Nexus: Choosing Sides In The Trans-Human Revolution : 13.7: Cosmos And CultureBeyond the fights and the chases in Ramez Naam's Nexus trilogy, itis an opportunity to consider how technology might move some humans beyond humanity, says astrophysicist Adam Frank.
In this fictitious world, all it takes is just a small vial of silvery fluid. Its illegal: very, very illegal. But if you can find it, just one vial is enough. Drink that down and soon the nano-scale molecular machines will work their way past the blood-brain barrier and begin coating the surfaces of your neurons.
As the programmable "nanites" map the connections of neural network, in Ramez Naam's Nexus, you'll enter the calibration phase and be tripping out like a high-tech Timothy Leary. Soon, however, the hallucinations will end. That's a when you'll notice the thoughts.
New thoughts. New feelings.
But the thoughts and feelings won't be your own. You'll be connected now to all the others around you tripping on Nexus, the drug you just took. You'll be connected and that will be your first step to becoming trans-human.
Of course Nexus and its nanites don't exist — yet. But in science fiction author Naam's Nexus trilogy of books, the technological revolution they embody represent the next step in human evolution. The books are one part Jason Bourne, one part The Matrix and one part exploration of technology's capacity to challenge the meaning of being human.
Naam's three books — Nexus, Crux and Apex — take place a few decades in the future (Nexus was one of NPR's best books of 2013). It's a thoroughly believable world where advances in genetics, nanotechnology, artificial intelligence and neurobiology are pushing human bodies and minds into new territory. The ability to reach into the neurological structure of others and potentially control their minds has already led to disasters, though. In response governments have cracked down on development of the new tech, heavily restricting their development and public deployment (while using them to enhance their own intelligence operatives).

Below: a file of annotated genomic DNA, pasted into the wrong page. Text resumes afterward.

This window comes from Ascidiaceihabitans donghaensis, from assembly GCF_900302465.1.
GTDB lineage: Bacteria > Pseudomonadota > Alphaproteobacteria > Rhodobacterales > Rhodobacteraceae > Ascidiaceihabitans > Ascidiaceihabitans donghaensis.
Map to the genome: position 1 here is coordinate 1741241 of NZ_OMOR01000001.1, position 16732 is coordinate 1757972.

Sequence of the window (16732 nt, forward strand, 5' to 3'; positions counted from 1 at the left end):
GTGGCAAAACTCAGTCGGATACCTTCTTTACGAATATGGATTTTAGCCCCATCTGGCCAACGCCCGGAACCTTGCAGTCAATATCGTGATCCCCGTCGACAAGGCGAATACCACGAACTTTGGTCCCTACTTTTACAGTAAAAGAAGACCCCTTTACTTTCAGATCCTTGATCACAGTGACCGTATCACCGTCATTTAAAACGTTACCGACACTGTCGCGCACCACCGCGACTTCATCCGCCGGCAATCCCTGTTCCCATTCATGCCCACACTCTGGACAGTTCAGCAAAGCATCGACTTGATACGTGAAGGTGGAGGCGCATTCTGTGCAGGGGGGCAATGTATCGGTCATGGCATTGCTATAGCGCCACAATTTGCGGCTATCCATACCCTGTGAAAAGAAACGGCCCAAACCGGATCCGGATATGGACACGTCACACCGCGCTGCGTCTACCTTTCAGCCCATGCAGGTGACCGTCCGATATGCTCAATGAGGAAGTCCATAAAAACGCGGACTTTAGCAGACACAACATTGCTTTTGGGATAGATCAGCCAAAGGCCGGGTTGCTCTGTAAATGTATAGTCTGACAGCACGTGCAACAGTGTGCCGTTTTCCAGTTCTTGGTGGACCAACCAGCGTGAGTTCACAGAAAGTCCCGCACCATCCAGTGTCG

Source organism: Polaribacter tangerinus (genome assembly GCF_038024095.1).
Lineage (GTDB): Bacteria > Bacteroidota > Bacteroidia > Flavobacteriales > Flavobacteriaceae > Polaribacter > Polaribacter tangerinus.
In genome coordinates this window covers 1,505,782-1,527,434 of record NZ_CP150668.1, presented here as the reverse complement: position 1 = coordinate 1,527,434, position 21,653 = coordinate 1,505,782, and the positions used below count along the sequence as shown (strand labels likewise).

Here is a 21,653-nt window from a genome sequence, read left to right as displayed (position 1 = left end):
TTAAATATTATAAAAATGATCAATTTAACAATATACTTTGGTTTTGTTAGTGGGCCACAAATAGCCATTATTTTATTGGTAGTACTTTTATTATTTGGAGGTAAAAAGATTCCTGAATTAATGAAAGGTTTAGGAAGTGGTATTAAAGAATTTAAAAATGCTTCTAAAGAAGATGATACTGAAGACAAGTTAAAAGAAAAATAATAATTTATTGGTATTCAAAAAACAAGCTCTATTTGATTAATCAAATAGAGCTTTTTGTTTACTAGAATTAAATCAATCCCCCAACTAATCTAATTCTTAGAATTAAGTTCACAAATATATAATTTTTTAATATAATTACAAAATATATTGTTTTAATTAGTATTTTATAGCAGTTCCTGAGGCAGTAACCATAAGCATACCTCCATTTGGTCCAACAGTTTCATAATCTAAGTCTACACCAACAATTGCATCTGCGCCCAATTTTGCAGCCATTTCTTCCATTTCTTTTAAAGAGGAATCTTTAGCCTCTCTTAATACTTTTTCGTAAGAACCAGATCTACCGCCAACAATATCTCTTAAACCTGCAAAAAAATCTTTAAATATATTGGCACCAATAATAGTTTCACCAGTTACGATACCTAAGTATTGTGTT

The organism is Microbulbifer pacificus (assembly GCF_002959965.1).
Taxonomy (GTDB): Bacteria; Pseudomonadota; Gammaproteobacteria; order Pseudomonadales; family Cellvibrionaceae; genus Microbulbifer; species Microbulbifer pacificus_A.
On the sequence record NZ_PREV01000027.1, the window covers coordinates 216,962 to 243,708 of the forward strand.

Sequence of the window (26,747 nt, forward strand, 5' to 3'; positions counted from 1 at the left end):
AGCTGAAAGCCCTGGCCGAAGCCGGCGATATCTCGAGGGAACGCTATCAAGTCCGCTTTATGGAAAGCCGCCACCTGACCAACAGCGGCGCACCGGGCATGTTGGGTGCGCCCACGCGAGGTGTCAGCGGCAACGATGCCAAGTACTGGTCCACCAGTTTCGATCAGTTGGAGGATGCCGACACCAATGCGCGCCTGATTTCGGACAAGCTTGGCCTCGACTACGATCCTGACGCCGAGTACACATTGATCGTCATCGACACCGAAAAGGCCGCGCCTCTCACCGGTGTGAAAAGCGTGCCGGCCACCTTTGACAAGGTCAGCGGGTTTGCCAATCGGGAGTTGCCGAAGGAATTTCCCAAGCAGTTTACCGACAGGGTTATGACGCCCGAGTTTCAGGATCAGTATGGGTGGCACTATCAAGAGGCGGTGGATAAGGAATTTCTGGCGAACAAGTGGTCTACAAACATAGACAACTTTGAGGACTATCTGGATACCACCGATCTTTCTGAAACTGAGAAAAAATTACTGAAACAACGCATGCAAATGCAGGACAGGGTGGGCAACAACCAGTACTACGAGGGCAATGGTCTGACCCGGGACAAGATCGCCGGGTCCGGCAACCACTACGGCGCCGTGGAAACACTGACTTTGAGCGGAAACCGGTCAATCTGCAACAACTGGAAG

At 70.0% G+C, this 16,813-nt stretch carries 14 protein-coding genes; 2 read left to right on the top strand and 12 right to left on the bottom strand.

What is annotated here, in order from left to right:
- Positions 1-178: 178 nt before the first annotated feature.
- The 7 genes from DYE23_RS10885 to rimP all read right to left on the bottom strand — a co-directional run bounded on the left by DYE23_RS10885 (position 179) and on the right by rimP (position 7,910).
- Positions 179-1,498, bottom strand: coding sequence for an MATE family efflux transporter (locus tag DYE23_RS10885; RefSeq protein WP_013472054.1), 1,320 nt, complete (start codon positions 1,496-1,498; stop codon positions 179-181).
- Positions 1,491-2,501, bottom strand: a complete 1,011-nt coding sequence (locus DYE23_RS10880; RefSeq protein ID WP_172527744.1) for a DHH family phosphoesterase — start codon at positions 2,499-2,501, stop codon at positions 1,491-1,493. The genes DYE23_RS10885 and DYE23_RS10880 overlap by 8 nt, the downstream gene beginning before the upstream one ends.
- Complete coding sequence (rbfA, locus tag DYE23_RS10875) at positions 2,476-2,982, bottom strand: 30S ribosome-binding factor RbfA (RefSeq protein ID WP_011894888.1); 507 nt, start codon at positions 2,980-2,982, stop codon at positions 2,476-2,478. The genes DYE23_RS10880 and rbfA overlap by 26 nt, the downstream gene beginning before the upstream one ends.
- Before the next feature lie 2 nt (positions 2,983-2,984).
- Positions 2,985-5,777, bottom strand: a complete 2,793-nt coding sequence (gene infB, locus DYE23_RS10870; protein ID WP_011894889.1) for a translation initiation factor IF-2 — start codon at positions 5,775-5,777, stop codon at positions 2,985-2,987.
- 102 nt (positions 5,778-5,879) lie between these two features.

Into that world comes Kaden Lane, a young research scientist who dreams of a trans-human future. Lane and his friends have recently developed Nexus 5, a nano-technological "drug" allowing minds to be become linked directly (wirelessly) together creating greater empathy and connection. Lane's breakthrough sets off a cascading firestorm of consequences. A war has been brewing for some time between those who would use technology to launch a trans-human revolution and those determined to keep humanity from becoming obsolete. Nexus 5 is the match that ignites an epic world-wide struggle for both human and trans-human fates.
Nexus is a page-turner. Like any good techno-thriller, there's hacking and high-tech battles. In that way, Nexus makes for a great summer read. On the beach, or a plane heading towards a beach, the story moves fast with believable characters you're rooting for.
But beyond the fights and the chases is an opportunity to consider how technology might move some humans beyond humanity. Who will decide if those steps can be taken? What are the dangers of restricting those steps?
At the end of each book, Naam presents the science he thinks forms the first steps towards the world of Nexus. Those end-of-book sections are fun, though I remain skeptical of how far and how fast these kinds of "wetware" technologies will go. Still, my son recently pointed me to a story about pilots racing drones using a brain-computer interface. There are many ways my skepticism could turn out to be wrong.
And if it is wrong, which side will you be on in the (possibly) coming trans-human revolution?
Adam Frank is a co-founder of the 13.7 blog, an astrophysics professor at the University of Rochester, a book author and a self-described "evangelist of science." You can keep up with more of what Adam is thinking on Facebook and Twitter:@adamfrank4.